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Unread 12-15-2017, 11:18 PM
rrossbach rrossbach is offline
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AKA: Ron R
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Re: paper: Using JeVois camera in FRC

Originally Posted by gerthworm View Post
The mjpg stream is definitely a "nice-to-have" - I'd really really like to have a nice streamlined single-camera system where the JeVois does double duty as driver assist and vision process.
Originally Posted by AllenGregoryIV View Post
How would it be the driver assist camera once you tune the contrast for the target? Just for aiming, or changing settings at different times?
Originally Posted by billbo911 View Post
To optimize target identification, we tune the camera to the point that the image is basically useless for the driver.

Now, switching modes on the fly, that is where the command line reconfiguration of the JeVois will really make this camera shine!
Not having had the option in the past to switch on the fly, we actually ended up trying ways to isolate the targets in a normally exposed video source, rather than relying on a heavily tuned/darkened image.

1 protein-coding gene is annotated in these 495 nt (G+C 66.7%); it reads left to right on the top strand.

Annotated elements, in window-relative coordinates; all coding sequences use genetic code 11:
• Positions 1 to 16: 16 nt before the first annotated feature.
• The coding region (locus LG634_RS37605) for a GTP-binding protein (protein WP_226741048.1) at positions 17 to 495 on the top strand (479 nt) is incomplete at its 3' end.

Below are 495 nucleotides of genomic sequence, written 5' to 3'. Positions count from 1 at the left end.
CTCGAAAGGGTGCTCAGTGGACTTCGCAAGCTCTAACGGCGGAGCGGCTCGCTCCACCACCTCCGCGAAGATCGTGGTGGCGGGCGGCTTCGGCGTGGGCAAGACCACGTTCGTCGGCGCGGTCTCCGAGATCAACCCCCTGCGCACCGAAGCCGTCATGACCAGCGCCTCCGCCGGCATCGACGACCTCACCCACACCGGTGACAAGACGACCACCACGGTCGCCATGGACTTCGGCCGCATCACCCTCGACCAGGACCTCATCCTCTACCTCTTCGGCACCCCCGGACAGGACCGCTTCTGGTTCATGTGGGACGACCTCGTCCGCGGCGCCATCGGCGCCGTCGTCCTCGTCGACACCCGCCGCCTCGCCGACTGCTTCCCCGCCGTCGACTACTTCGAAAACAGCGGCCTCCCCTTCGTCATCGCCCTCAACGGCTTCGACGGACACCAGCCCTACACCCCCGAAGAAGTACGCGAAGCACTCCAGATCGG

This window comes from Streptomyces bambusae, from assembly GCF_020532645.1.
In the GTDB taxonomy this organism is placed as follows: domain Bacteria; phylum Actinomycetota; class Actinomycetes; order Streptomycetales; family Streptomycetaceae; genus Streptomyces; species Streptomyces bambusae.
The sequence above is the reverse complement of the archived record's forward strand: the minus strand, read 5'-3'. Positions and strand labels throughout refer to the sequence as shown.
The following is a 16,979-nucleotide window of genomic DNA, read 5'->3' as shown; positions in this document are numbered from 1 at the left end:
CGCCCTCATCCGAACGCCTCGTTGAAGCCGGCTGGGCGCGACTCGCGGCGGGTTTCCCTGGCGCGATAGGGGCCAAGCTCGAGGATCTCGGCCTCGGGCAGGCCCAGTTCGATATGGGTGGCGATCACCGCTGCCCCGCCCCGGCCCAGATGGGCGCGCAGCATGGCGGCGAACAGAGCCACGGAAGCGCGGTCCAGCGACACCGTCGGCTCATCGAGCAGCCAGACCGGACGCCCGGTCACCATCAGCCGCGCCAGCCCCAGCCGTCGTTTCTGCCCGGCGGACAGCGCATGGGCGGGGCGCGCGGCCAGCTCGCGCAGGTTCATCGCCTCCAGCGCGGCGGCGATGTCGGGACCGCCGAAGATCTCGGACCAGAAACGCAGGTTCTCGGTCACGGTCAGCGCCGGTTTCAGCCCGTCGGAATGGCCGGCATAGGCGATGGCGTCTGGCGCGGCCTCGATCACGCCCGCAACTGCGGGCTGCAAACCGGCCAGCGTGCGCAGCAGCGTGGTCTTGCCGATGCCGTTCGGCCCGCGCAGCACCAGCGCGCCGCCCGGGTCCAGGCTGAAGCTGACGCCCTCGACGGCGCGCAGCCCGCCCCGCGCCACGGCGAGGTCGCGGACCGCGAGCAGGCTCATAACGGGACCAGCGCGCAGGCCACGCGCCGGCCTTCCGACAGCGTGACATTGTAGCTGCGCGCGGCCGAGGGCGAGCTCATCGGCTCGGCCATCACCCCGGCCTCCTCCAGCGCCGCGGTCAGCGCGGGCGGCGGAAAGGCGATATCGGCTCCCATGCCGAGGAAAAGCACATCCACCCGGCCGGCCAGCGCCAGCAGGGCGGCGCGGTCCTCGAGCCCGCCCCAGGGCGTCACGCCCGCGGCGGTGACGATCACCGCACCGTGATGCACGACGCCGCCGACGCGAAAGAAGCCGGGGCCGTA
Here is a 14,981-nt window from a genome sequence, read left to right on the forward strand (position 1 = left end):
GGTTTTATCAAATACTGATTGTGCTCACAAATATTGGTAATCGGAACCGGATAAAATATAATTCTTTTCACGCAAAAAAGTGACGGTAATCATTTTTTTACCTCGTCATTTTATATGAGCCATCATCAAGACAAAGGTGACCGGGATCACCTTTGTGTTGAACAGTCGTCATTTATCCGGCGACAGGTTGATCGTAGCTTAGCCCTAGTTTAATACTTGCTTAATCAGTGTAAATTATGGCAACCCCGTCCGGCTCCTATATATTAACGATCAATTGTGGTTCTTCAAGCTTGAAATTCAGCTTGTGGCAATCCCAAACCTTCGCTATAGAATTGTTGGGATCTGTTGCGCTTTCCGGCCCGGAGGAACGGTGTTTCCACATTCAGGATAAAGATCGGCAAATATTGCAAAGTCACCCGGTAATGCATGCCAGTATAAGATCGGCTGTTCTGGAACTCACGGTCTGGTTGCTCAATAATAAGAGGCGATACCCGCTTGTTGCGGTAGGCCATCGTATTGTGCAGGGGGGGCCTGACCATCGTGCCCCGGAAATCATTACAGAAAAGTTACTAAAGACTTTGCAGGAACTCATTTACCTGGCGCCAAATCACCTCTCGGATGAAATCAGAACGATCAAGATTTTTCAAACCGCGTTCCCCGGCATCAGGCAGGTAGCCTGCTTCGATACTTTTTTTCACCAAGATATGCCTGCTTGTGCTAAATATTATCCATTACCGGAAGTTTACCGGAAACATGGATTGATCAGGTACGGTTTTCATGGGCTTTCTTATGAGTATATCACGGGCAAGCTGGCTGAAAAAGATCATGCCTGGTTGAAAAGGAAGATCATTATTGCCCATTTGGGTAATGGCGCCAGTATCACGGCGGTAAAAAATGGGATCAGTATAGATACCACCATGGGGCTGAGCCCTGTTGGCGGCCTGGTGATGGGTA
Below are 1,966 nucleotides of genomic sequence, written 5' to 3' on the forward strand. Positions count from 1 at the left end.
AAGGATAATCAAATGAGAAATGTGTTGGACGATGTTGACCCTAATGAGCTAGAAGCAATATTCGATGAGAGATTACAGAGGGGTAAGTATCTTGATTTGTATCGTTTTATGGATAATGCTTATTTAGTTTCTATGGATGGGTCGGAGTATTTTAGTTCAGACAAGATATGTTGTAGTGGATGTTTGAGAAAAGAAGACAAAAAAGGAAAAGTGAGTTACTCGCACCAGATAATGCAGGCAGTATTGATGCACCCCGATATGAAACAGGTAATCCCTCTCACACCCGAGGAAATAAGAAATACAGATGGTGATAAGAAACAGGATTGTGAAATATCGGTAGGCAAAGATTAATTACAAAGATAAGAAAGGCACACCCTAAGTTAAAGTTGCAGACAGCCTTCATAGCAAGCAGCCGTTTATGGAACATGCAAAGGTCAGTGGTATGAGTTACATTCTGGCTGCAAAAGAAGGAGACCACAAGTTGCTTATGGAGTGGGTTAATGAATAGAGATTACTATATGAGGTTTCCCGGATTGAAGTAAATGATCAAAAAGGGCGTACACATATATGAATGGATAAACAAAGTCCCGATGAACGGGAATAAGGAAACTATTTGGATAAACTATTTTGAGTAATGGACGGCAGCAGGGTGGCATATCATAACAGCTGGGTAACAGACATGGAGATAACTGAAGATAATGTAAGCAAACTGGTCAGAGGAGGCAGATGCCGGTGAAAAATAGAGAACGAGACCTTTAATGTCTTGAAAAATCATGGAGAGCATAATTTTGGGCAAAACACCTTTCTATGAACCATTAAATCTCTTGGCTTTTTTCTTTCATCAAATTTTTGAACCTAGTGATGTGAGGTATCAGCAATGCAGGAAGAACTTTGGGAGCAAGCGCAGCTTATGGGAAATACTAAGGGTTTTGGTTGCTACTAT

We realized that the green LED ring lights have very little red in their light, and just about all the other ambient light at a typical event has more red it in than the ring lights. Once we realized that, we tried keeping the camera exposure/contrast/etc all normal, and instead of thresholding on HSV values to binarize the image, we "take the red out":

private Mat binarizeSubt(Mat origImg) {
   // extract the green and red channels;  subtract red from green
   // and threshold the result to get a binary image for contour
   // finding
   Mat greenChannel = new Mat();
   Mat redChannel = new Mat();
   Mat diff = new Mat();
   Mat binImg = new Mat(origImg.size(), CvType.CV_8UC1);

   Core.extractChannel(origImg, greenChannel, 1);
   Core.extractChannel(origImg, redChannel, 2);

   Core.subtract(greenChannel, redChannel, diff);
   Imgproc.threshold(diff, binImg, 0, 255, Imgproc.THRESH_OTSU);
   return binImg;
We then run findContours on the resulting binary image. Subtracting the red channel from the green channel yielded a grayscale image that excluded most artifacts. Doing an adaptive threshold on that gives a nice binary image with prominent targets. Sometimes there are still artifacts (like with the blue tower LED's in Stronghold) but we could easily filter those out based on size, aspect ratio, etc which you want to do anyway. The adaptive threshold takes longer than a standard threshold, but even with that the process is still fast enough to keep up with the normal video frame rate without lag.

A neat side effect of this was that we didn't need to calibrate for different event lighting. The subtraction approach worked consistently even under varying ambient light conditions at different events.

FIRST Mid-Atlantic Volunteer (CSA, FTA)
Controls Mentor, FRC Teams #1218 & #433 (2017 - )
Controls Mentor, FRC Team #2607 (2009 - )
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